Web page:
Cotton also requires weathering. This means that you need to leave it out in the rain to allow the material to expand and fill itself in before shrinking as it dries. The idea here is that the gaps between the fibers will narrow to increase its water-resistance. It wouldn’t hurt to do this a few times to make sure all the fibers have nestled into each other sufficiently. Some larger frame cotton tents are treated heavily with Poly Vinyl Chloride (PVC) to make them more water-resistant as well as a lot tougher, but they also have added weight and can be more at risk of condensation. These treated tents are usually not as breathable as typical cotton tents. In that regard, there is also more that you must do to maintain the material, such as allowing it to dry after it has absorbed water. Failing to do that can cause the tent to start accumulating mildew. Because cotton is so firm it can tear more easily than polyester, and one small tear can quickly evolve into a larger one.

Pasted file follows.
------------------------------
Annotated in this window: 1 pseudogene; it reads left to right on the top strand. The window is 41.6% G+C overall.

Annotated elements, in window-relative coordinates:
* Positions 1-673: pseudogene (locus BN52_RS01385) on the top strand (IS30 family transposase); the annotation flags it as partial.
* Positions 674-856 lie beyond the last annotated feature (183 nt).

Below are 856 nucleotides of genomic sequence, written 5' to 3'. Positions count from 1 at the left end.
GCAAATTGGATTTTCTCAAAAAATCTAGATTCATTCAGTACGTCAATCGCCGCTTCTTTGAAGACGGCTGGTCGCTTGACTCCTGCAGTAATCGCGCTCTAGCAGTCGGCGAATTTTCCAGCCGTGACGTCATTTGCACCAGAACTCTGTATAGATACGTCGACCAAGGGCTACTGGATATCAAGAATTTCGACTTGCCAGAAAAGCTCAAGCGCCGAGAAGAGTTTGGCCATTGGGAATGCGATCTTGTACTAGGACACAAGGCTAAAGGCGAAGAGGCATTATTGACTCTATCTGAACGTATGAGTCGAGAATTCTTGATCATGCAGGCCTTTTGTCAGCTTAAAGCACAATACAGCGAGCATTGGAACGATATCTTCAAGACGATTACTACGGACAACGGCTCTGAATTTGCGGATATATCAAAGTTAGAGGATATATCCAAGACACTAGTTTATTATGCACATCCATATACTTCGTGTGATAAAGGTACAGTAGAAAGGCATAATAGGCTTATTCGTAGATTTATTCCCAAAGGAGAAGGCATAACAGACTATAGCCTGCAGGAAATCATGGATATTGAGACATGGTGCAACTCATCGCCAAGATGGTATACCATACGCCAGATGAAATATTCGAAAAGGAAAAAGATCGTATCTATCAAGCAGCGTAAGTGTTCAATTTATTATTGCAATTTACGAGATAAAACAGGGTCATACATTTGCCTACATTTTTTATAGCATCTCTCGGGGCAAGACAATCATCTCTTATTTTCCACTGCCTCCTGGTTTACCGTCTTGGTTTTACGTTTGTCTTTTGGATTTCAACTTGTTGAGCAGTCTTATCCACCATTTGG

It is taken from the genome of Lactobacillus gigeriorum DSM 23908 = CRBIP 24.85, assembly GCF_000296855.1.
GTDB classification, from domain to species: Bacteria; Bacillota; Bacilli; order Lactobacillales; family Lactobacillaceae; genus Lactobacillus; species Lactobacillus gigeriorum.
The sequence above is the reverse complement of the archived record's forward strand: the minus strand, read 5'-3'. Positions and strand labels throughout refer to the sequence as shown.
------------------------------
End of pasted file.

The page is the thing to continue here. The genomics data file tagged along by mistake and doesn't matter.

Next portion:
One last note on breathability – the most important aspect to avoiding condensation is making sure you have excellent ventilation. Make sure your tent comes with screened windows but especially that it has screened ridget openings.

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Tent Material Blends